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Protection for home schooling

A ruling against home schooling reveals a belief that children are mere creatures of the state.

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One triumph for US education during the past 30 years has been a turnaround by states to let parents home-school their children. As many as 1 in 25 school-age kids now are taught around the proverbial kitchen table. But the triumph is a shaky one, as a recent court ruling proves.

Last month, a three-judge panel in California ruled that only parents with state-recognized teaching credentials can educate their children at home. Otherwise, the parents are criminals and, as the court wrote, their children will not learn "loyalty to the state."

The ruling, which now turns some 166,000 of the state's home-schooled children into truants, may be overturned on appeal. Gov. Arnold Schwarzenegger has promised to protect home-schoolers, saying correctly, "Parents should not be penalized for acting in the best interests of their children's education." The state legislature should quickly follow his lead.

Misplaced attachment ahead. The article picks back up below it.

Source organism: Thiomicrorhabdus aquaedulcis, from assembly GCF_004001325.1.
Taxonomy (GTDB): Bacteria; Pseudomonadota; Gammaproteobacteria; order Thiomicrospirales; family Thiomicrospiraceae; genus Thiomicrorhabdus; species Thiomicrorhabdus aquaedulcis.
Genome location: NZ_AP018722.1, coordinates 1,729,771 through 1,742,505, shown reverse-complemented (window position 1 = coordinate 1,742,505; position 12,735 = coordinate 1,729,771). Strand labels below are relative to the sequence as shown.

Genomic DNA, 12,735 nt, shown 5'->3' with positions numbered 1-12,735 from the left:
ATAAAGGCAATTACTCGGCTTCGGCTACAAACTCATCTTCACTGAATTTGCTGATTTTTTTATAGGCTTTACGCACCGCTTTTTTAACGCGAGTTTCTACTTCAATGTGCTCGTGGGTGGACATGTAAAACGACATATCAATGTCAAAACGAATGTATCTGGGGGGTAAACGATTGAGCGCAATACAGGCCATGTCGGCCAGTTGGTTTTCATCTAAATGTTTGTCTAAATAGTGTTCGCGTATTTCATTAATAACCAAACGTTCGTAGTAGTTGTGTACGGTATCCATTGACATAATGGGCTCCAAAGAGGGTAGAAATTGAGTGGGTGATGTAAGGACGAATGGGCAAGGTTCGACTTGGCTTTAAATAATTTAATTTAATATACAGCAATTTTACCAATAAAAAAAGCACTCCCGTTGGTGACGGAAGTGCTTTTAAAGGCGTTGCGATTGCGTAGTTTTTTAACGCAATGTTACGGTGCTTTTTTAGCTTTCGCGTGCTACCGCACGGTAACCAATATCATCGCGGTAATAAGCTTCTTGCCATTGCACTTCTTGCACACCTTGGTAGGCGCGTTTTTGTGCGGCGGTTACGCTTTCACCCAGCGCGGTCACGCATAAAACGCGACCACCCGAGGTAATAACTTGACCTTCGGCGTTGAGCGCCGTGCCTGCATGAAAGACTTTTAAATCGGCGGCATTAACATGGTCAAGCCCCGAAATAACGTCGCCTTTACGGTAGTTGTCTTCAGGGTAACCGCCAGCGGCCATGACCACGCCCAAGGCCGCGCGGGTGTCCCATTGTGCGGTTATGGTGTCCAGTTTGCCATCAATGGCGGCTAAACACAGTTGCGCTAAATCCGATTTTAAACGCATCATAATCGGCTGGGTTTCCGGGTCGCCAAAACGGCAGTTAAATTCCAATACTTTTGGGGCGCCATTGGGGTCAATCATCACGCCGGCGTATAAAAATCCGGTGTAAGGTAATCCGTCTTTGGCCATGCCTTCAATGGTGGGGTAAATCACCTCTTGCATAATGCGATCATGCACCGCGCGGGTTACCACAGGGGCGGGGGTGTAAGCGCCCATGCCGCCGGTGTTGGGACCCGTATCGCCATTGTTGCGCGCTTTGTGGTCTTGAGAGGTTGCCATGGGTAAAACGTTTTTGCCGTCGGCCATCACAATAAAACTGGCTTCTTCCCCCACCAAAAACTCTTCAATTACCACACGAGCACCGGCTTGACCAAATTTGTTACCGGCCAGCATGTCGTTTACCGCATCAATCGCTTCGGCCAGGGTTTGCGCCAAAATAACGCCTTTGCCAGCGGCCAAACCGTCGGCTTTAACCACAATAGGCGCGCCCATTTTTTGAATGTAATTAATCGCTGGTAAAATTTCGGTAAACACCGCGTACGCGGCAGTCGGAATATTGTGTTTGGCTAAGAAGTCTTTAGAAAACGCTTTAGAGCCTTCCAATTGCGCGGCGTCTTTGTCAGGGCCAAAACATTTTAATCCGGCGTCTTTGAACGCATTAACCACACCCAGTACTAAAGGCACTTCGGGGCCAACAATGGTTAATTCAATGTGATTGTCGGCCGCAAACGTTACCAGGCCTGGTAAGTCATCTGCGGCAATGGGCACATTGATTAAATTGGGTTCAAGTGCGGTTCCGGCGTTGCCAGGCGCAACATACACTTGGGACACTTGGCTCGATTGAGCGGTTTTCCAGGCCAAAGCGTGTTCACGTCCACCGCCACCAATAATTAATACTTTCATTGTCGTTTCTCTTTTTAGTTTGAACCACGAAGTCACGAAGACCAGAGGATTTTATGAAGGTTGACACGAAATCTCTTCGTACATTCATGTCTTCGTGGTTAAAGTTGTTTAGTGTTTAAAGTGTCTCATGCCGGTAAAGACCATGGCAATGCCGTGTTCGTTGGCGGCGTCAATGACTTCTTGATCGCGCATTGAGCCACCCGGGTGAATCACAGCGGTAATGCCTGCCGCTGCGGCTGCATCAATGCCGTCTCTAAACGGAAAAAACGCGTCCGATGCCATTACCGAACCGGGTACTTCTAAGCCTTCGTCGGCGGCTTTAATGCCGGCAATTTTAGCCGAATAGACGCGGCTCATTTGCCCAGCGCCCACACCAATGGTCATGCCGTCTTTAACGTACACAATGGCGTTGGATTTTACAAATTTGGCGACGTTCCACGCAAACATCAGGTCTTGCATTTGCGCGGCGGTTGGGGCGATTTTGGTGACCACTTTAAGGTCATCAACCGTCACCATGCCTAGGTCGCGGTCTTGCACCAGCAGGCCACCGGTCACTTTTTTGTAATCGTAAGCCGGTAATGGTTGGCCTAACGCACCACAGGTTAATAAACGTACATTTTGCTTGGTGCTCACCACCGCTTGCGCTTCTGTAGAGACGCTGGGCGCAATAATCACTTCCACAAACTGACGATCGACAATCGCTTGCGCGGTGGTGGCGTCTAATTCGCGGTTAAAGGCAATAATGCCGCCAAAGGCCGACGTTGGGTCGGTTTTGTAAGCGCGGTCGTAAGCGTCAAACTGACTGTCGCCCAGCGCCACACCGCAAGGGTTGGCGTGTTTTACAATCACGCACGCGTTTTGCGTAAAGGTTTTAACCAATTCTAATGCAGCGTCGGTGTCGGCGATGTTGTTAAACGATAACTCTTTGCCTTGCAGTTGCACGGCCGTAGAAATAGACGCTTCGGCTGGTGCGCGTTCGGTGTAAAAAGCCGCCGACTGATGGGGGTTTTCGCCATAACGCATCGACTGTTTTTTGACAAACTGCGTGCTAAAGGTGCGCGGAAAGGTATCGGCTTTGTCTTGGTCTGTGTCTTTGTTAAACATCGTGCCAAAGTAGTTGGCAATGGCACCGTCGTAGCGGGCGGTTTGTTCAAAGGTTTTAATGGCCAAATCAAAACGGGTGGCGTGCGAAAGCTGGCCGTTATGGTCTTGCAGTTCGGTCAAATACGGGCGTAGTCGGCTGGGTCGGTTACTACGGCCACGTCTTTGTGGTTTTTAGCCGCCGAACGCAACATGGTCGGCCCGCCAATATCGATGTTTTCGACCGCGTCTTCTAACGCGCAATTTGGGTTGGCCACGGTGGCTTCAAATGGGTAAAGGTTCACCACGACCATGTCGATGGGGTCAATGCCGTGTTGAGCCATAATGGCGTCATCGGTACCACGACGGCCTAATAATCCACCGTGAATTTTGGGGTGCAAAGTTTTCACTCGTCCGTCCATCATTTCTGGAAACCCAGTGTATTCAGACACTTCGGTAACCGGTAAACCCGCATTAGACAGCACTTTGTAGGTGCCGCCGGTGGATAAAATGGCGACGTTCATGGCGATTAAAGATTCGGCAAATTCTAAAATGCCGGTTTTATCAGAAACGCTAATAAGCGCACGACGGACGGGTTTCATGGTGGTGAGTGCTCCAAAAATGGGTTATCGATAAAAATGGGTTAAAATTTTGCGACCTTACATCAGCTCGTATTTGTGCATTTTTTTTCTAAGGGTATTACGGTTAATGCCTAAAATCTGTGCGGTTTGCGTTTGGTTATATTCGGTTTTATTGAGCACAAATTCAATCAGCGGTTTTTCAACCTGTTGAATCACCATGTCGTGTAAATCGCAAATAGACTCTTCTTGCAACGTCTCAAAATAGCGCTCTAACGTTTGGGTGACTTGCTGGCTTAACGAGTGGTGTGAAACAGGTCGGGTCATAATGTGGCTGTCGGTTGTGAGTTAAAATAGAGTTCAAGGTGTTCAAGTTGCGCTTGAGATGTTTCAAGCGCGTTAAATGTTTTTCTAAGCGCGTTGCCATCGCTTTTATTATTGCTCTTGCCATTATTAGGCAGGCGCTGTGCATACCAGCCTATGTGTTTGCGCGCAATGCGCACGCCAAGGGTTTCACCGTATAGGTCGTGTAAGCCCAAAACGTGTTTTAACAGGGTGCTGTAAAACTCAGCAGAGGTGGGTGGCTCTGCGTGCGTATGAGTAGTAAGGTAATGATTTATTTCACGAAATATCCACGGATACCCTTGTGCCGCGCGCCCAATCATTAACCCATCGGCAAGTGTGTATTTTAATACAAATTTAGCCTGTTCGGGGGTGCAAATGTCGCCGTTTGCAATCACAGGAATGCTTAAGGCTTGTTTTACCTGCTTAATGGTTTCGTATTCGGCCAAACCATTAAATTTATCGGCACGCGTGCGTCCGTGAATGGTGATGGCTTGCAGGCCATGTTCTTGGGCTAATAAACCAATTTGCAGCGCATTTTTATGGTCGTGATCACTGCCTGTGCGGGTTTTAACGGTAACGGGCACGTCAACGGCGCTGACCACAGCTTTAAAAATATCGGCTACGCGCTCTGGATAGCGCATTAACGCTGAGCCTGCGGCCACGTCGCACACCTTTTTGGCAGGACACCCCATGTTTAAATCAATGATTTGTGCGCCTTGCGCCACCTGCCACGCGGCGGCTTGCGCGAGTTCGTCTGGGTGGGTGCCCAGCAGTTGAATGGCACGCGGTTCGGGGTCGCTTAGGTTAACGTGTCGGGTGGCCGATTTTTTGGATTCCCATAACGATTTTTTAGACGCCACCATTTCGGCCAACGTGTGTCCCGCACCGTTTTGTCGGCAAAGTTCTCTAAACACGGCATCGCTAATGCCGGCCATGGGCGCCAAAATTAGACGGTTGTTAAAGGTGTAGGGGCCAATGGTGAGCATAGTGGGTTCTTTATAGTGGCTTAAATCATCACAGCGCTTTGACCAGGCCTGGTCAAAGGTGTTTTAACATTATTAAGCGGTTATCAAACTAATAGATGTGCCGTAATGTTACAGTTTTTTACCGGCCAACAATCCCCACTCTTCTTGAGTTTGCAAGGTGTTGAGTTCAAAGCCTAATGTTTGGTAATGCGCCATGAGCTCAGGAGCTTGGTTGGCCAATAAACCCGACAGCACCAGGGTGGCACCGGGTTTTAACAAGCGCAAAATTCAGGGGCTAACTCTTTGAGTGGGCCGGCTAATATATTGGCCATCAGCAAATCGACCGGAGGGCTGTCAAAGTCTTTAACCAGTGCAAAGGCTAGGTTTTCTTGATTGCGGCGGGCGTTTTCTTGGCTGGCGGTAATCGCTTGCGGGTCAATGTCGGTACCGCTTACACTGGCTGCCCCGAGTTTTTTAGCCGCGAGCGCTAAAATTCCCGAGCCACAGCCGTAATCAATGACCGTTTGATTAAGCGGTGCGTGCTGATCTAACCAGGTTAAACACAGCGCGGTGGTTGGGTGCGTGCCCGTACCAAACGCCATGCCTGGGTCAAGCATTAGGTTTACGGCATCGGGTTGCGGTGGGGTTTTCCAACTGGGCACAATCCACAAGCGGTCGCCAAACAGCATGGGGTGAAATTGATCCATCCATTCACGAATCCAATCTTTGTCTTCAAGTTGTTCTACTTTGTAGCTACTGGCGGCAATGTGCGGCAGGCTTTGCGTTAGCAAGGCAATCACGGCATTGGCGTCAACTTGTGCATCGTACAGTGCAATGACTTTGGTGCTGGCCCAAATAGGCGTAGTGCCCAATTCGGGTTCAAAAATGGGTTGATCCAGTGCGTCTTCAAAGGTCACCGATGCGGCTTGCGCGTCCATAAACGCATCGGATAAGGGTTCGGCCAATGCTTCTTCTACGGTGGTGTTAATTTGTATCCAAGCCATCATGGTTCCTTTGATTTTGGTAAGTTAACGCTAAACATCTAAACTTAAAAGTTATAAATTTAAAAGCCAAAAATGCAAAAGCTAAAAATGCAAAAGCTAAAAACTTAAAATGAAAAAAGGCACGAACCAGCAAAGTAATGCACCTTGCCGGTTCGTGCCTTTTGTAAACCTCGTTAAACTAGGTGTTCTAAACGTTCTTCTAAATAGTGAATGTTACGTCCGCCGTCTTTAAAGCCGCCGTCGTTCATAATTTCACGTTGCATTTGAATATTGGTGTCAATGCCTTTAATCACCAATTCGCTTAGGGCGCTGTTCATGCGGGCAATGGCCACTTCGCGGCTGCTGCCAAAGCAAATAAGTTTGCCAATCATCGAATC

But this ruling may have ripple effects. In many states, home-schoolers must ensure that lawmakers – under pressure from turf-protecting teacher unions – don't put onerous rules on parents. This decision could provide fresh ammunition for harsh controls.

Fortunately, such efforts have largely failed to roll back a movement that has grown with the rise of conservative Christians and others who prefer home schooling, and with the Internet's ability to bring the best teaching tools into the home. Parents are now organized into virtual communities for mutual educational support.

Still, as the California case makes clear, a right to home school remains vulnerable to political interpretation. Rules and enforcement are sometimes murky, with education officials uneven in their demands. At the least, home schooling should fulfill society's interest in compulsory education up to a certain age, with students asked to provide a level of minimal educational competency.

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